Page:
The mob’s first victim was Will Head, one of the employees involved in the plot. After Head confessed the details of the plot to the mob, estimated to be around 300 people at that time, he was hung under a large oak tree a few miles from Valdosta, Ga. His body was riddled with bullets and left for people throughout the region to come see. Throughout the south, lynchings were treated as novelties and attracted local tourism, and this rampage of lynchings was no exception.

Will Thompson was caught by a separate mob and hung at Camp Ground Church shortly after, as was Julius Jones. Both were left hanging for at least a day.

The next day, police apprehended Hayes Turner, who hosted the plotting of Smith’s murder at his home. Turner was abducted by 40 masked men and subsequently hung. Eugene Rice, another Smith employee, was hung the same day. Two additional victims, who had no connection to the plot or Smith were lynched by the mobs around the same time.

Upon hearing of the murder of her husband, Hayes Turner, his wife Mary Turner spoke out against the mob. “She apparently stated that her husband knew nothing of the plot to murder Smith, was not a party to the crime, that her husband’s hanging was unjust, and if she discovered the identities of the members of the mob she would swear out warrants against them,” wrote Dr. Christopher C. Meyers, Professor of History at Valdosta University, in Killing Them By The Wholesale. The lynch mobs then turned their sights on Mary Turner, who was eight months pregnant. “The mob tied her ankles together and hung her to a tree head down and gasoline from automobiles was poured over her. Turner’s clothing was burned off her body. A member of the mob produced a sharp knife and her stomach was laid open; her unborn child fell to the ground. Hundreds of bullets were then fired into Turner until she was barely recognizable as a human being. Both Turner and her child were buried about ten feet from the tree, the grave marked by a whiskey bottle with a cigar placed in the neck.”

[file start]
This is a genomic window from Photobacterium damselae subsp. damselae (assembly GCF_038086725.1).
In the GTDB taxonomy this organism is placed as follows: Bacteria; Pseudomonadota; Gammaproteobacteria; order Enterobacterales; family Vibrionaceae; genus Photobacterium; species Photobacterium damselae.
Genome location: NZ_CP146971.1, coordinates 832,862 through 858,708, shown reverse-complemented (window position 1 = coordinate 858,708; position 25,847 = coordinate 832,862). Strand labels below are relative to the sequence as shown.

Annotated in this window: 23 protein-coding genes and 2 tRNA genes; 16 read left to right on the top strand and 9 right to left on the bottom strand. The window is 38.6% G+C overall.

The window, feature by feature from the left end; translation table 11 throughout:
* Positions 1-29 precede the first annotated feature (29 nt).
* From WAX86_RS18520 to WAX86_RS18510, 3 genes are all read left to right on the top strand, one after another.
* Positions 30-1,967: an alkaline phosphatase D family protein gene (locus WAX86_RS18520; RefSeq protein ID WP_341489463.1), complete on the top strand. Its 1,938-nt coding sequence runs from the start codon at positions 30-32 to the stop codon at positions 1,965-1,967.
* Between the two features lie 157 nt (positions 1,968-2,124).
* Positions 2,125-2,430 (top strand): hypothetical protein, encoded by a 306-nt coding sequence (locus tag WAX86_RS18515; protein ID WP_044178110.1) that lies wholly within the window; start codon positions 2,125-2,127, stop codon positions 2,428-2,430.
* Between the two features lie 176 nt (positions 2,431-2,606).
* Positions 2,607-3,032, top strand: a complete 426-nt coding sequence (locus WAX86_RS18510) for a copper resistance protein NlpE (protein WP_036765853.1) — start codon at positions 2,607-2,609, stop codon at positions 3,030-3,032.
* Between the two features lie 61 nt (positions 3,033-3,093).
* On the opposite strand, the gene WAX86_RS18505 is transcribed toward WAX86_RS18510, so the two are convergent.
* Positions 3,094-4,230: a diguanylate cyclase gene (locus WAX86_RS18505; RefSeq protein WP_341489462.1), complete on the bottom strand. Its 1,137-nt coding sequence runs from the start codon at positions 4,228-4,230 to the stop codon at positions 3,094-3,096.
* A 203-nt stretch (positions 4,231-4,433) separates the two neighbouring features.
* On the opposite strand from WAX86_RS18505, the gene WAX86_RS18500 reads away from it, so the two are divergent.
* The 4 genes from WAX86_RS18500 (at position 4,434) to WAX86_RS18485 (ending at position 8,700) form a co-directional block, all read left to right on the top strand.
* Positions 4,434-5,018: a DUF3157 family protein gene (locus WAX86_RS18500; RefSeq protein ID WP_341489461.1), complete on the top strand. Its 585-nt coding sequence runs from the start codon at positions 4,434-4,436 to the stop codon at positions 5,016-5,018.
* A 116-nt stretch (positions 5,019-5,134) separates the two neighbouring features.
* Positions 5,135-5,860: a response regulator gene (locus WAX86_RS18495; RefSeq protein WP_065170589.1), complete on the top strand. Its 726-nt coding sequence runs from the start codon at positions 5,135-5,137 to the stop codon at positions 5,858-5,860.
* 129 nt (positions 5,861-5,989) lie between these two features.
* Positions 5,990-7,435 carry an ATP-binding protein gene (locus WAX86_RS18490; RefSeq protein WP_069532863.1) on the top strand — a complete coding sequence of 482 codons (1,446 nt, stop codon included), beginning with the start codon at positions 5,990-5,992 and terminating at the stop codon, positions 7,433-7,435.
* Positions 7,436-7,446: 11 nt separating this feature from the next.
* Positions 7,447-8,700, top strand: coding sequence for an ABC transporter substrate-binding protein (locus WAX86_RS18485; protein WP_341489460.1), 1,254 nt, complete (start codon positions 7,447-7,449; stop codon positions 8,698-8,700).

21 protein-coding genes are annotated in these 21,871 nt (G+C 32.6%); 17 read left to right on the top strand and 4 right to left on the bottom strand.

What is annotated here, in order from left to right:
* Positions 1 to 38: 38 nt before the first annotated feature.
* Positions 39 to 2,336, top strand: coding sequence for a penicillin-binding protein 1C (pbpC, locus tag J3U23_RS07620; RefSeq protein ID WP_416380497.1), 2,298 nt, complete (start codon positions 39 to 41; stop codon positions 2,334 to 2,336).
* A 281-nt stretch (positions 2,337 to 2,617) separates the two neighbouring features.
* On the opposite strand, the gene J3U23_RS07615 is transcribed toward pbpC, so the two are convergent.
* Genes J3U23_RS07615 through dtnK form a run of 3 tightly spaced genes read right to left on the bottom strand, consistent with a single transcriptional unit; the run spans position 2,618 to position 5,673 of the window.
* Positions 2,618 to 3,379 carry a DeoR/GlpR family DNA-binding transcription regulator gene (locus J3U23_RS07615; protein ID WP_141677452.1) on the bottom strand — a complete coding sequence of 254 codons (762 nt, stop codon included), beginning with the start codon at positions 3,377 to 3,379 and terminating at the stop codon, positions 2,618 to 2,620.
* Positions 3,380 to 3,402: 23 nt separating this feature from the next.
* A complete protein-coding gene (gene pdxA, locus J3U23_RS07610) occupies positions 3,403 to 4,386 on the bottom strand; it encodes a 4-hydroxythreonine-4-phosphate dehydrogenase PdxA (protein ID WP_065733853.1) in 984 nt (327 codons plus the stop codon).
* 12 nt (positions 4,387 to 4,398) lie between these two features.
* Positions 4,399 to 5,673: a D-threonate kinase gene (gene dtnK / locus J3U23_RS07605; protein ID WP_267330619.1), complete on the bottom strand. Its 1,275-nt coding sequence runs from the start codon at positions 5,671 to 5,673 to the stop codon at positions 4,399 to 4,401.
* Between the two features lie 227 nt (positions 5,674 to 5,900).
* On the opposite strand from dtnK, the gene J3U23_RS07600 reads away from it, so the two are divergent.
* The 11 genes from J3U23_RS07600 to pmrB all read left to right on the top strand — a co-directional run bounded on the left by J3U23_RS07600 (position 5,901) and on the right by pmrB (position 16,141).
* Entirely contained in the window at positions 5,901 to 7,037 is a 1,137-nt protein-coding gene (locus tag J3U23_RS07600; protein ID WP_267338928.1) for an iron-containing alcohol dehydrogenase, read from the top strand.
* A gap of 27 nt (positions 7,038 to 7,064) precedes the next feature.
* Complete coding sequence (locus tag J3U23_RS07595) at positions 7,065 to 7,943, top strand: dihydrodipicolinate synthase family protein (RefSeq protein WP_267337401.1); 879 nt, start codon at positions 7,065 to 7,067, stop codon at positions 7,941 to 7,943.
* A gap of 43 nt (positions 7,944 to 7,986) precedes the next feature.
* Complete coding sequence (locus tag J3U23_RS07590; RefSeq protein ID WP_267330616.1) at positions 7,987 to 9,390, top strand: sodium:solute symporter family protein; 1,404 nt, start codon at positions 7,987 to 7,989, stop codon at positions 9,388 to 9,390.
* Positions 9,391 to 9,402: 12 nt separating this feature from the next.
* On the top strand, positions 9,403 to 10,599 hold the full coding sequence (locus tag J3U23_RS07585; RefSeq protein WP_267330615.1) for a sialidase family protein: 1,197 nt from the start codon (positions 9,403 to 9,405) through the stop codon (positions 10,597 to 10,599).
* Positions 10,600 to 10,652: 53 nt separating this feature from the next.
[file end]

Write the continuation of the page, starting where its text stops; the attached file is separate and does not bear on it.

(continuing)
Three more black men were murdered by the lynch mobs until the man who killed Hampton Smith, Sidney Johnson, was found by police. Police killed Johnson in a shoot-out before the mob could get to him. Accounts place the total numbers of victims from the rampage between 13 to 18 victims, with Mary Turner suffering the most gruesome attack.

“It is healing to re-tell and claim ownership over one’s own historical narrative and to honor one’s ancestors, to love those who were not loved,” said Dr. Joanne Braxton, Frances L. and Edwin L. Cummings, professor and director of the Middle Passage Project at the College of William & Mary, in an interview with the Miami Times in regards to remembering and retelling some of the darkest parts of history. She added in her essay entitled, “On Making and Keeping Rituals of Remembrance,” “In order to get well again as a people, whether as people of a common heritage or many peoples honoring a particular heritage, we must open the doors of the most private chambers of the soul and dare to engage a fragmented but collective past.”

Black History Month: Remembering Mary Turner and the ‘Holocaust of Lynchings’